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April 24, 2013

I’m going a little crazy here this morning as I just found a ton of writing on the very subject of my last post. With this new program at work [Performance Excellence – PE for short] we are talking about ways to make our company better. To be better leaders and team members; to communicate more and in better ways; to just accomplish more and have this whole project be worth it in the end. And I may be going overboard with my thinking and excitement on this whole thing, but regardless of if this is “just a work project” or not, everything I’m thinking on and learning right now can be relevant in my day-to-day life regardless.

Seth Godin has recently written several posts on subjects similar to what I’ve been trying to say for over a year now, so I’ll just start at the beginning…

Your manifesto, your culture
In his post, Godin speaks on having a mission statement, specifically in business. He quotes from an article from Acumen calling for more people to be daring and go against the norm when it comes to the type of work they produce. To do this, it requires people to be a mix up of caring and daring – to go where others won’t and to take chances to challenge the norm, in the end making things better. And like all great things, this isn’t the easiest path to take, but it can also be worth the all the hardships and efforts.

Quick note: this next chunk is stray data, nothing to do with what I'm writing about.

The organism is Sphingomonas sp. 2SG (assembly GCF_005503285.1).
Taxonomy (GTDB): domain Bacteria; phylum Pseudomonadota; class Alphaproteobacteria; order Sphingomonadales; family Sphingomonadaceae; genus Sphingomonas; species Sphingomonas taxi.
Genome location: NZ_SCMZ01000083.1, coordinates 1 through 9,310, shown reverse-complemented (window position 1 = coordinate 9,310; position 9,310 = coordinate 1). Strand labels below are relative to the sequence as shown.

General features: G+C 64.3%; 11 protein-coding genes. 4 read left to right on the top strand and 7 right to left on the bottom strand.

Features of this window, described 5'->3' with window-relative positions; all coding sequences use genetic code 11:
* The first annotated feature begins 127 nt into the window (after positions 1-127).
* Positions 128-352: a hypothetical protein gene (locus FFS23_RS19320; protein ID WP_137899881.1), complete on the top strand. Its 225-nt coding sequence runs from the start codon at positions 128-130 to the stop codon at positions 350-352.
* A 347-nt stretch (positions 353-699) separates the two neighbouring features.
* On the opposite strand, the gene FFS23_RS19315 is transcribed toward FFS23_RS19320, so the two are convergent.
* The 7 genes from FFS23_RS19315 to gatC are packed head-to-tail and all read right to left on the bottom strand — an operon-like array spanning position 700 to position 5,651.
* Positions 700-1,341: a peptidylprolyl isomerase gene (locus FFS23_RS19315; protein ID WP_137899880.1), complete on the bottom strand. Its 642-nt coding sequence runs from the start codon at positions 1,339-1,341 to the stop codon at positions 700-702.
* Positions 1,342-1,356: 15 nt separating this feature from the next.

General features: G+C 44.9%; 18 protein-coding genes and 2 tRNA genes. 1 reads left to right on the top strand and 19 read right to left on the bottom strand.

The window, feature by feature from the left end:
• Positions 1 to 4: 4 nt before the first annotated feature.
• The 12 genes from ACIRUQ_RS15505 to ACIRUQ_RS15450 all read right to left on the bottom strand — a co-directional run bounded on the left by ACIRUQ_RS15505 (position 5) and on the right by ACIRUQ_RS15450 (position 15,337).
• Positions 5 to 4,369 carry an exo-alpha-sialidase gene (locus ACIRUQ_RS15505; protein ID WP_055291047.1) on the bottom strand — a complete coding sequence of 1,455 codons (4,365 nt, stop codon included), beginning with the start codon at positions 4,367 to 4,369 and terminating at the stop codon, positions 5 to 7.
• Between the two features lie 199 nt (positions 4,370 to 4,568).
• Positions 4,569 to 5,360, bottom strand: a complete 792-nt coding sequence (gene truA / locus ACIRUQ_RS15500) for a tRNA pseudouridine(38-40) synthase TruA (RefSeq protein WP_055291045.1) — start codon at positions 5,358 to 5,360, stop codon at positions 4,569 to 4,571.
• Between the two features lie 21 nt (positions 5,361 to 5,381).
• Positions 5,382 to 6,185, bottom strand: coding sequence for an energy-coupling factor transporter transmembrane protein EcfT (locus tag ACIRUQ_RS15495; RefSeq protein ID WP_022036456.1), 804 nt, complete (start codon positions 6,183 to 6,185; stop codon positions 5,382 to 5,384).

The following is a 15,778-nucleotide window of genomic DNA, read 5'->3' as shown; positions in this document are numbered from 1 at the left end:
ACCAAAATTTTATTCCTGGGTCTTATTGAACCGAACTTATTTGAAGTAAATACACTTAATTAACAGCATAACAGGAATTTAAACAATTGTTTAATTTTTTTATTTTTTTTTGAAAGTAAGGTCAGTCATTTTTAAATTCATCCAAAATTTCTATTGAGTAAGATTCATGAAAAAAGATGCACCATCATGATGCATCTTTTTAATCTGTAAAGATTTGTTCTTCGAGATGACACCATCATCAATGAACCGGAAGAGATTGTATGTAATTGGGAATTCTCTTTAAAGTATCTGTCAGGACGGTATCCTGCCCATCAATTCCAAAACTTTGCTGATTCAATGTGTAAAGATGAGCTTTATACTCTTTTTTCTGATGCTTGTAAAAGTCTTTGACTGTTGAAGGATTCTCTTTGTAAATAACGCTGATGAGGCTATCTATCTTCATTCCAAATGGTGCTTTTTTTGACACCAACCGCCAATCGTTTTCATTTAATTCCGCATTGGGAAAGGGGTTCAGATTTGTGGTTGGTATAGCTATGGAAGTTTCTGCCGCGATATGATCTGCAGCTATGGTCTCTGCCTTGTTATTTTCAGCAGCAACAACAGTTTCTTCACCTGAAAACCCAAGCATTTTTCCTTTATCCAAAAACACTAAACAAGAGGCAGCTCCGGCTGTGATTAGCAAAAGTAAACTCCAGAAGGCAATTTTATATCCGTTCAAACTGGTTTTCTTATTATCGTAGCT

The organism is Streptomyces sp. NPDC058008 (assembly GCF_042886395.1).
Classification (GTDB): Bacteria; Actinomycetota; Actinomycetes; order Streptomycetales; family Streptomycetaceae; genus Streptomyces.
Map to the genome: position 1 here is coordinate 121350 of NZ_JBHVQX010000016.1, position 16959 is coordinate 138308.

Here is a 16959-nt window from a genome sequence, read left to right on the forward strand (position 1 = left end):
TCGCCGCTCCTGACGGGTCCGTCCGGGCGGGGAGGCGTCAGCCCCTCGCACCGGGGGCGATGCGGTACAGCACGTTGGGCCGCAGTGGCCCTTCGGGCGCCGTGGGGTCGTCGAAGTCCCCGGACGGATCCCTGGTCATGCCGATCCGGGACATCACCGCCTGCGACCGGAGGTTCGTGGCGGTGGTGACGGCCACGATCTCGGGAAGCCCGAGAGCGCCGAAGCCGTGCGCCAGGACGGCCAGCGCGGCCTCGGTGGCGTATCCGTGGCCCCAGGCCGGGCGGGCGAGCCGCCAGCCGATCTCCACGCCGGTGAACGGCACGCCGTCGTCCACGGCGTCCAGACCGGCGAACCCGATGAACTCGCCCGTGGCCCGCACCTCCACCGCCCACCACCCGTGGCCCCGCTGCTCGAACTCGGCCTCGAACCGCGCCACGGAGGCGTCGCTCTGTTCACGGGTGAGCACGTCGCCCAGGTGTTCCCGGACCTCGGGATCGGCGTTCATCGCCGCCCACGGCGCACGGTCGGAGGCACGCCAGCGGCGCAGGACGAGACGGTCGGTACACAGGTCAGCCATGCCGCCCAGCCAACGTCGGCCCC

You don’t have to pander
Expanding on the manifesto, Godin also speaks on not just giving your customer what they say they want. In order to survive in the business world, to be the best – the one other’s recommend, we have to be able to tell them what they want. To be brave or brash enough to go beyond just what is required and make the end result better than they imagined themselves. This can require only focusing on certain aspects and limiting your audience, but it will not only make a better product,  but will give the creator more satisfaction of a job well done in the end.

Avoiding the custom bully